T.I.N.A. (THERE IS NO ALTERNATIVE) - Or Is There?
Last week, the Federal Reserve finally acknowledged that they can’t explain what's happening in the economy. Their long anticipated interest rate hikes, estimated to increase twice in 2016, has been marginalized by the voting members of the Federal Reserve Board.
In fact, they published their expectations for interest rates for the next couple of years. The Fed’s so-called "Dot Plot" suggests that they expect interest rates to remain lower for longer than previously anticipated.
Compare last week's Dot Plot to the same one from just three months ago and you can see how drastically the expectations downshifted. [i]
Taking a look at longer term Fed trends, one can see how the Fed plans to stay lower for longer as global economic conditions have made growth harder to achieve. [ii]
Could it be the all-knowing Fed is finally realizing that we are in the midst of a corporate earnings recession, for the past five consecutive quarters? Q2 S&P 500 earnings are expected to shrink by -5.1%. [iii]
Investors have been delaying their earnings growth expectations for several quarters. In fact, if you look at the earnings growth expectations from this time last year, it was expected that we would emerge from our earnings recession during Q1 2016. [iv]
Now, it looks like 2016 will be one of the weakest earnings growth years on record. Currently, earnings are anticipated to grow by a paltry 0.08%. [v]
It's no wonder we are experiencing so much volatility in the equity markets. [vi]
Our expectation for earnings to recover in Q3 2016 is driven by a few factors:
1). There will be slightly easier comparisons in Q3, and much easier comparisons during in Q4. [vii]
2). Comparatively, a weaker dollar than last years will help those companies that are dependent on exports. (That's 31% of aggregate S&P 500 revenue). [viii]
3). Oil prices are stronger and have stabilized. As energy stocks represent 7.13% of the S&P 500, certainly they will benefit in Q3. [ix]
In the turmoil we are currently experiencing, one small fact eludes most market watchers: Profit margins are still well above recessionary levels. If we see any, or all, of the above catalysts materialize, we’ll see some serious revenue drop to the bottom line. [x]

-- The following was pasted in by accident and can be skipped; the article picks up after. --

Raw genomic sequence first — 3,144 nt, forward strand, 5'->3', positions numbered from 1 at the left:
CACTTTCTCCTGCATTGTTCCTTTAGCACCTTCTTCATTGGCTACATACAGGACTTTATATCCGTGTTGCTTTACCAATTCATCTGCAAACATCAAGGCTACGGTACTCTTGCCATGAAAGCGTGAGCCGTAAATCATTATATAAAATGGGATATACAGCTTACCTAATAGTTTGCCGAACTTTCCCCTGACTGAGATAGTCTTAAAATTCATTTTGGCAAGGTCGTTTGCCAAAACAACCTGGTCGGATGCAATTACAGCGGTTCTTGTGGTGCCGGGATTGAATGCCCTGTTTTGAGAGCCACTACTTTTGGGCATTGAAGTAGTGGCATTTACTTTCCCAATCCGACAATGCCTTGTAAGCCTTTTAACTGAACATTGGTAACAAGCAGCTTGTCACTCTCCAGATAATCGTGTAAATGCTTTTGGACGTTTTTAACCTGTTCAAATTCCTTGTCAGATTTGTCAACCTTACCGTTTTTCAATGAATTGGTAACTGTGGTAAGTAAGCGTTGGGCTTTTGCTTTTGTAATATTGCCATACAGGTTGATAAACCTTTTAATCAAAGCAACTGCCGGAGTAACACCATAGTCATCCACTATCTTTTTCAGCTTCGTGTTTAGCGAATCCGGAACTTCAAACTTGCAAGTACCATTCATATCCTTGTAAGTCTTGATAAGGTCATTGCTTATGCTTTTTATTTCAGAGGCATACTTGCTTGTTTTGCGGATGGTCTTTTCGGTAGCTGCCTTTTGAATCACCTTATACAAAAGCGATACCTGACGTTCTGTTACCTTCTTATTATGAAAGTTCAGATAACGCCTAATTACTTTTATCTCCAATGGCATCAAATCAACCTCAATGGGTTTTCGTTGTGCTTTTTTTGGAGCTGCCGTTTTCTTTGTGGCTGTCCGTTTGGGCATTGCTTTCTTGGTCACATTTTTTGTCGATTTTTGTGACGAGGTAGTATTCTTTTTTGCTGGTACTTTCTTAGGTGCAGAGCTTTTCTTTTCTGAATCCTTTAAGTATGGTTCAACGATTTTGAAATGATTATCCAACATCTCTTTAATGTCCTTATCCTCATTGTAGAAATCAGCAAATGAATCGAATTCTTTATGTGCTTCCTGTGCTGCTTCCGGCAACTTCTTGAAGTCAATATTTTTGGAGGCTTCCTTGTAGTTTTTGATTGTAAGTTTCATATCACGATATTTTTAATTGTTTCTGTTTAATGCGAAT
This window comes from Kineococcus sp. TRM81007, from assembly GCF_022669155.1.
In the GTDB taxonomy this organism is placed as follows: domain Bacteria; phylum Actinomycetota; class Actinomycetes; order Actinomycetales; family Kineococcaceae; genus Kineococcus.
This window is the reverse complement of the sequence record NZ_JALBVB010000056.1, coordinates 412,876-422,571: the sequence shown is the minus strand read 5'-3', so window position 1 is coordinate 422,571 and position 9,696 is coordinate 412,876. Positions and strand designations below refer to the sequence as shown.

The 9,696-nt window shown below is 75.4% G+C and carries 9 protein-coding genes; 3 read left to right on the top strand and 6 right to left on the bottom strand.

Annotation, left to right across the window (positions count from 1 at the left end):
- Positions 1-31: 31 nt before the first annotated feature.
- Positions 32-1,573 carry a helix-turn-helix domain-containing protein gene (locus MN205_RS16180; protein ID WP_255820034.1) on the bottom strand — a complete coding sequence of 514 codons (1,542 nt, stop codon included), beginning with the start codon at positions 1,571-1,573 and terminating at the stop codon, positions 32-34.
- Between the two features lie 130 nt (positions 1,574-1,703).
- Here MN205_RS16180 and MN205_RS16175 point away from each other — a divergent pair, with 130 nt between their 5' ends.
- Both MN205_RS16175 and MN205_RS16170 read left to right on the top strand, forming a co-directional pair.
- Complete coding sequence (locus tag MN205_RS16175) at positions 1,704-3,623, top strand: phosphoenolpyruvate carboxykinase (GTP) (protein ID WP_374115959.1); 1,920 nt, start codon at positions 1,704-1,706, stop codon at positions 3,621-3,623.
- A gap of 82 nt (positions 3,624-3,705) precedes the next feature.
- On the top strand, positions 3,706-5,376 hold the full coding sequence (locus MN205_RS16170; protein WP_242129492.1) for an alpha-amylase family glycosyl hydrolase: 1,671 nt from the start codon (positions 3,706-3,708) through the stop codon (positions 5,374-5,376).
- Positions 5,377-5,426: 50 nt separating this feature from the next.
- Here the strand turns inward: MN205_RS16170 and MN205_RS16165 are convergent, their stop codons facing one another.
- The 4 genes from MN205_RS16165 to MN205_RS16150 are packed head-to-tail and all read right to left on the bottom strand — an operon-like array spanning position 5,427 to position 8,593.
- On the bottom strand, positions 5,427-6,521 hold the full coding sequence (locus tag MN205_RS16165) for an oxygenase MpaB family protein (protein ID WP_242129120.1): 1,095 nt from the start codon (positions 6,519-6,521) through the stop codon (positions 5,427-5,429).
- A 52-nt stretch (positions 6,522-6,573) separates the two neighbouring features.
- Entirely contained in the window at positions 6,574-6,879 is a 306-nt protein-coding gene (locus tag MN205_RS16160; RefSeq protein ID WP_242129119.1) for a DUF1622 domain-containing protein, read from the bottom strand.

Notwithstanding the cyclical issues above, no investor should look past the fact that portfolio returns are likely going to be muted for the coming year or so. We might see a burst of buying as the earnings recession ends but that may only be fleeting. Fighting near zero interest rates for the next year or so will make returns harder to achieve.
We are currently in the process of updating our capital markets expectations, which will be released at the beginning of Q3, available in our Q3 Look Ahead. I won't ruin the surprise but investors can expect to have to pay for returns with more risk; not an enviable position.
The famed British Prime Minister, Margaret Thatcher, coined the term “T.I.N.A.” - There is no alternative. This saying is fitting as the U.K. faces an existential vote on Thursday to determine whether to remain in the European Union. It's also fitting as so many of us face the simple fact that we need returns in our portfolios to meet our current and future obligations. Regardless if you are an individual, pension plan, or University endowment, you need the returns that in many cases, the markets can't currently deliver.
We will continue to work with you to manage risk, discuss new expectations, and help plan and prepare for a lower return environment. T.I.N.A. is not something we should live with unwillingly.
If you have questions or comments, please let us know as we always appreciate your feedback. You can get in touch with us via Twitter, Facebook, or you can email me directly. For additional information on this, please visit our website.
Tim Phillips, CEO – Phillips & Company
Chris Porter, Senior Investment Analyst – Phillips & Company
[iv] Bloomberg, LP